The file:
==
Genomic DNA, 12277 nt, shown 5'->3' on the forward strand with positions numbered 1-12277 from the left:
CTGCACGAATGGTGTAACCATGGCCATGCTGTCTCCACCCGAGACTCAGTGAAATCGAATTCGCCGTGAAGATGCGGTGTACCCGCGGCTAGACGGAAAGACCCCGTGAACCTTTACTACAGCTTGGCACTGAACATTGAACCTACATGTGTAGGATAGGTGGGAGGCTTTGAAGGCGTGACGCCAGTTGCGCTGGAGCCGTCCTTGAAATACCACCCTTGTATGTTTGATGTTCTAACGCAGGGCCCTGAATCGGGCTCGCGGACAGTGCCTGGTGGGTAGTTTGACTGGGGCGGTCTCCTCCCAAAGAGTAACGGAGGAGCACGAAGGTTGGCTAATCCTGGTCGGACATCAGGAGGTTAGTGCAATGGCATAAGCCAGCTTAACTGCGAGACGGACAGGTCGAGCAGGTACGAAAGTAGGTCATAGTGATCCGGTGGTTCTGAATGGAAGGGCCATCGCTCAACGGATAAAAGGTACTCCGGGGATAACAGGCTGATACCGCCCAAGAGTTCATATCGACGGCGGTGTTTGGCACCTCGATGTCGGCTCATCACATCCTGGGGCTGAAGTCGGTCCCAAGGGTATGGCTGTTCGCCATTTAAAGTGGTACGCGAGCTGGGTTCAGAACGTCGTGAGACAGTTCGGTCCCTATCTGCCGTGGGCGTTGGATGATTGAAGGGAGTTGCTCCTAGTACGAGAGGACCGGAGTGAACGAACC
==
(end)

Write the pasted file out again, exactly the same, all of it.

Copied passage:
Genomic DNA, 12277 nt, shown 5'->3' on the forward strand with positions numbered 1-12277 from the left:
CTGCACGAATGGTGTAACCATGGCCATGCTGTCTCCACCCGAGACTCAGTGAAATCGAATTCGCCGTGAAGATGCGGTGTACCCGCGGCTAGACGGAAAGACCCCGTGAACCTTTACTACAGCTTGGCACTGAACATTGAACCTACATGTGTAGGATAGGTGGGAGGCTTTGAAGGCGTGACGCCAGTTGCGCTGGAGCCGTCCTTGAAATACCACCCTTGTATGTTTGATGTTCTAACGCAGGGCCCTGAATCGGGCTCGCGGACAGTGCCTGGTGGGTAGTTTGACTGGGGCGGTCTCCTCCCAAAGAGTAACGGAGGAGCACGAAGGTTGGCTAATCCTGGTCGGACATCAGGAGGTTAGTGCAATGGCATAAGCCAGCTTAACTGCGAGACGGACAGGTCGAGCAGGTACGAAAGTAGGTCATAGTGATCCGGTGGTTCTGAATGGAAGGGCCATCGCTCAACGGATAAAAGGTACTCCGGGGATAACAGGCTGATACCGCCCAAGAGTTCATATCGACGGCGGTGTTTGGCACCTCGATGTCGGCTCATCACATCCTGGGGCTGAAGTCGGTCCCAAGGGTATGGCTGTTCGCCATTTAAAGTGGTACGCGAGCTGGGTTCAGAACGTCGTGAGACAGTTCGGTCCCTATCTGCCGTGGGCGTTGGATGATTGAAGGGAGTTGCTCCTAGTACGAGAGGACCGGAGTGAACGAACC